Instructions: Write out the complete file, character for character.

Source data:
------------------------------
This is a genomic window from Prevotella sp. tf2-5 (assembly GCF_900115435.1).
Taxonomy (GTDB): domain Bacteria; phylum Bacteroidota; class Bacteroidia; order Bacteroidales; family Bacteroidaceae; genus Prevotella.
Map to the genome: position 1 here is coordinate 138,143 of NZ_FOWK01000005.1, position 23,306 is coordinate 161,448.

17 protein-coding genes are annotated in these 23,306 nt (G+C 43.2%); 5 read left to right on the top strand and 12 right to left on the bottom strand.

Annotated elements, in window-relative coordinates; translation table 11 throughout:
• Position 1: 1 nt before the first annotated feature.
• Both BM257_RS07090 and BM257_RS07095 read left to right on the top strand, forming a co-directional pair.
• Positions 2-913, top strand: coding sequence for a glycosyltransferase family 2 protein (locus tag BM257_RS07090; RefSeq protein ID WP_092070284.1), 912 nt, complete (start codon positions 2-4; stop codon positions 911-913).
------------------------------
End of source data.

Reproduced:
This is a genomic window from Prevotella sp. tf2-5 (assembly GCF_900115435.1).
Taxonomy (GTDB): domain Bacteria; phylum Bacteroidota; class Bacteroidia; order Bacteroidales; family Bacteroidaceae; genus Prevotella.
Map to the genome: position 1 here is coordinate 138,143 of NZ_FOWK01000005.1, position 23,306 is coordinate 161,448.

17 protein-coding genes are annotated in these 23,306 nt (G+C 43.2%); 5 read left to right on the top strand and 12 right to left on the bottom strand.

Annotated elements, in window-relative coordinates; translation table 11 throughout:
• Position 1: 1 nt before the first annotated feature.
• Both BM257_RS07090 and BM257_RS07095 read left to right on the top strand, forming a co-directional pair.
• Positions 2-913, top strand: coding sequence for a glycosyltransferase family 2 protein (locus tag BM257_RS07090; RefSeq protein ID WP_092070284.1), 912 nt, complete (start codon positions 2-4; stop codon positions 911-913).